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Discussion Starter · #1 ·
I have a 12 day old baby that was fine a few days ago and now seems on the verge of death.
I banded both him and his nestmate on Monday and they were both doing well and seemed right on schedule growth wise. Today I noticed that one has fallen behind drastically. I checked him out and his crop was empty and he seemed very weak.
I brought him in and tried to get some Kaytee in him not too successfully. First I tried the method with the tip cut off the syringe, ace bandage on the end with a slit cut into it but he showed no interest! So then I tried a syringe with the tip still on, popped open his beak and squirted a little in. That worked a little better he actually swallowed some and showed a tiny bit of interest but not enough to fill his crop! But then he started twisting and sort of convulsing? He was twisting his head COMPLETELY around and rolling onto to his back it was AWFUL!! I thought he was dying right then and there but he settled down and went back to sleep.
Now I don't know what to do I am afraid if I try to handfeed him I am going to kill him! I don't think I am confident or experienced enough to actually shove something down his throat. So any suggestions as to how I can safely get some food into this baby would be greatly appreciated.
Now in an effort to save time and questions:
-All breeders were vaccinated and treated for worms etc prior to breeding season
-I am not overcrowded I have less than 50 birds in 140 sq ft.
-They do have fresh water, grit, oyster shell etc.
ALTHOUGH last week when the weather turned warm I noticed a lot of sneezing in the loft. This birds mom in particular was sneezing and had a little bit of white mucos on her face right after sneezing. I gave them all a Sulmet/Terramyacin combo which is good for just about everything except canker and is safe to use while breeding. After 7 days on that the sneezing stopped and all look great and healthy (with the exception of this tiny baby)
Hope that is enough info any thoughts would be appreciated.
 

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Can mice get into your loft?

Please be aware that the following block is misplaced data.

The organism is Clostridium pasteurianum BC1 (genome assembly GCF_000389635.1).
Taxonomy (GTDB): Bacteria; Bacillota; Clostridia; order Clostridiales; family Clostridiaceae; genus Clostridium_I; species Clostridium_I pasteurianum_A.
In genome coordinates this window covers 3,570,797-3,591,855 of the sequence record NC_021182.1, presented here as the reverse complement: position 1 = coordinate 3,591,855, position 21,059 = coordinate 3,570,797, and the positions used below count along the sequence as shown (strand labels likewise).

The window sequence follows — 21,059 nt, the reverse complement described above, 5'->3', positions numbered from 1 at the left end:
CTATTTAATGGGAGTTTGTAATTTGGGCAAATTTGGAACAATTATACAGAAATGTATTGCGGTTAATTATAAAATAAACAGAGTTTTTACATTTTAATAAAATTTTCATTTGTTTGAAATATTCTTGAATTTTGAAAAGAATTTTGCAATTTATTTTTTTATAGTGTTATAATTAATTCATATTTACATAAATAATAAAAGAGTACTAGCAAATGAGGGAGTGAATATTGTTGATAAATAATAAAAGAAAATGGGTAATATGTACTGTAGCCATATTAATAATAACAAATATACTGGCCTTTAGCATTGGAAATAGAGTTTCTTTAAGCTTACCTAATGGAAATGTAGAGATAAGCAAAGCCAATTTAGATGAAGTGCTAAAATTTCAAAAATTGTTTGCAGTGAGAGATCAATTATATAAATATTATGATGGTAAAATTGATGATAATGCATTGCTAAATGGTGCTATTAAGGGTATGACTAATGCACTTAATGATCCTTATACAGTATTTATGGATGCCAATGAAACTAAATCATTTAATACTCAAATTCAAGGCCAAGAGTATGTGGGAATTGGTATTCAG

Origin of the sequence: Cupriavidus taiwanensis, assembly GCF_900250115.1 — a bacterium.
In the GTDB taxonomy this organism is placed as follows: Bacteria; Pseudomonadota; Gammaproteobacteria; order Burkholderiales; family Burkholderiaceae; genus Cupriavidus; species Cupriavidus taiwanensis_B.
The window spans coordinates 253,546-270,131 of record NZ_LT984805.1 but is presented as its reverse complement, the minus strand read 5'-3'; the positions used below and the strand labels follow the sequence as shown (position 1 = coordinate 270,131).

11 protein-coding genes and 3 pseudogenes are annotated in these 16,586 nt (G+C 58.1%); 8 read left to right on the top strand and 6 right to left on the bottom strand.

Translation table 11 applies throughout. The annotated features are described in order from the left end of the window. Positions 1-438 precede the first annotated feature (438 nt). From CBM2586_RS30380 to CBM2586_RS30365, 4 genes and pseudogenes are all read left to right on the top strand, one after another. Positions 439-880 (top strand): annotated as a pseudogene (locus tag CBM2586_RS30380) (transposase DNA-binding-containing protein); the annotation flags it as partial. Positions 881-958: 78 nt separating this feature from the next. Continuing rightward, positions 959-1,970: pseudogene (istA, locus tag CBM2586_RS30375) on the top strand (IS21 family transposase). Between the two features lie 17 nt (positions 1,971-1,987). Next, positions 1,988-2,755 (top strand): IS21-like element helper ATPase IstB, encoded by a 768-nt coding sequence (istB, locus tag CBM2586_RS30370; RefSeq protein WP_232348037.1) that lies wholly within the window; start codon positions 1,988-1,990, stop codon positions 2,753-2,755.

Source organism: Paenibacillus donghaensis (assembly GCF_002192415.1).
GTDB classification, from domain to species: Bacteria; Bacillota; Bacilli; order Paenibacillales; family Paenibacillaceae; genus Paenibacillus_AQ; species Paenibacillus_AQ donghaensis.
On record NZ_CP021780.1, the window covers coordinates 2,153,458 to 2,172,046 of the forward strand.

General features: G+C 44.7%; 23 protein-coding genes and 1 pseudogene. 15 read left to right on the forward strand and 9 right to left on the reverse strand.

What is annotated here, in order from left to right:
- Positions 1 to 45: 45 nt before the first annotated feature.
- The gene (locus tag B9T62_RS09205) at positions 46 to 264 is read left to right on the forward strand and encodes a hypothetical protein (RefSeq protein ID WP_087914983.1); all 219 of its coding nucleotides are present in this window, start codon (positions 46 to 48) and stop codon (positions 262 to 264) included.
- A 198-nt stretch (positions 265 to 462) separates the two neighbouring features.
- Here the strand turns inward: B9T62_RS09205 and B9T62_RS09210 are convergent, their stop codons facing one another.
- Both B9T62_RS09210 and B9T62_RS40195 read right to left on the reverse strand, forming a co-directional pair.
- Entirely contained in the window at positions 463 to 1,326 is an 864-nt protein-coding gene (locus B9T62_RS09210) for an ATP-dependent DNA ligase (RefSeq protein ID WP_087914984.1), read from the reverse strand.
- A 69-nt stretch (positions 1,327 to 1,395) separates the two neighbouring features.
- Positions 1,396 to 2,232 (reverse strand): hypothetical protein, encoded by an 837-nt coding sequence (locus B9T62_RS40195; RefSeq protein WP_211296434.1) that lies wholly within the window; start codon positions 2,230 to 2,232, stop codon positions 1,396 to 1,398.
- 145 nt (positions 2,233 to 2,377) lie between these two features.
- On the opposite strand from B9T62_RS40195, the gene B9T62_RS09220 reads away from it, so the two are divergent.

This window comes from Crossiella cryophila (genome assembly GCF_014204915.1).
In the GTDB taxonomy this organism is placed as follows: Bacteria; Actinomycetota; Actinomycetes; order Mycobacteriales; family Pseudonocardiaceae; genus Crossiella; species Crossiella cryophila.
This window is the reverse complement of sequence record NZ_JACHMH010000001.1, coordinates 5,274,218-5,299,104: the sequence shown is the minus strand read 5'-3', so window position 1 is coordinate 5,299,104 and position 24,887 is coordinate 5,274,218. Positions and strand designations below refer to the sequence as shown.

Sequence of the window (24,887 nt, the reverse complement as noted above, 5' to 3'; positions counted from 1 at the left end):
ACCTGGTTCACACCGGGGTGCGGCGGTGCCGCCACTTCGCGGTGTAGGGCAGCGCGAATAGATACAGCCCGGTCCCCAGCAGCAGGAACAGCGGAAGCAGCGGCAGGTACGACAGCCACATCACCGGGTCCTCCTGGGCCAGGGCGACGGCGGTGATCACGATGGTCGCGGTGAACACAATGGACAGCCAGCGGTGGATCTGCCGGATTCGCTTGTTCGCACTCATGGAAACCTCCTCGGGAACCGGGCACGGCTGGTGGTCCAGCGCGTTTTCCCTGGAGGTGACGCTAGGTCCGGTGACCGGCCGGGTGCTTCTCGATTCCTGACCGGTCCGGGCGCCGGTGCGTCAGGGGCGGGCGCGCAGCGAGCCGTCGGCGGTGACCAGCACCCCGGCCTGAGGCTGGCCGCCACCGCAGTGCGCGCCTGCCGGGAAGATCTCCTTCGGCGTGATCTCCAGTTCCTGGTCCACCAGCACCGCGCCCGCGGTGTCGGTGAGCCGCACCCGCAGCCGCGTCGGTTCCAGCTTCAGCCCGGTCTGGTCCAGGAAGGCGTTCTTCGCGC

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If they won't eat from the cut off syringe, I have better luck with an eye dropper. Putting the formula way to the back of their throat. I find trying to put food in their beak with a syringe to cumbersome. I know some do it that way, but for me, the eye dropper is easier, and really doesn't take much longer than with the syringe.
 

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Discussion Starter · #7 ·
Nope, no mice. Out of two rounds this is the only problem I have had. This pair already raised two beautiful, healthy babies so I didn't pay as much attention this time, making sure that both the babies were being fed etc.
 

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Try the eyedropper method. No need to stick it way back into his throat. Just open the beak and squirt the formula towards the back of the mouth and he should swallow it. I had great success raising a baby with just an eyedropper from 2 days old on.

I wish you and the baby bird the best. I hope and pray this baby makes it.

Please keep us posted.
 

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Be sure the baby is completely warmed before you feed. To the back of the throat as jay and Louise have suggested is what I would do too.
 

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I am currently feeding a baby Frill back squab 14 days old today parents desearted it when 8 days. I have hand raised wild doves in the past by the syringe method and always cringed at feed time hoping I would not put it down it's wind pipe and smother it. This time I am trying a new method I found the link on this forum and it uses baby teat and my baby is doing great. I am also giving it small seed and it into the back if its beak and it swallow it down with ease.

http://www.pigeons.biz/forums/f5/baby-pigeon-hatched-today-help-24007-3.html

Check out the link and information in the third post it was very helpful

http://public.fotki.com/PhilBphil/baby_dove_-_july/

good Luck
 

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So many different ways to do it. I have had great luck with one baby gobbling formula from a cut off syringe, while another won't take it that way. Some will use the baby nipple. Some, I just find easier to feed it to them with an eye dropper. You'll find a way that's comfortable to you and the baby. If you use the eye dropper, just put it to the back of the throat. A little at a time, and give him time to swallow. Don't pump a whole eye dropper full all at once into him. He can't swallow that fast.
 
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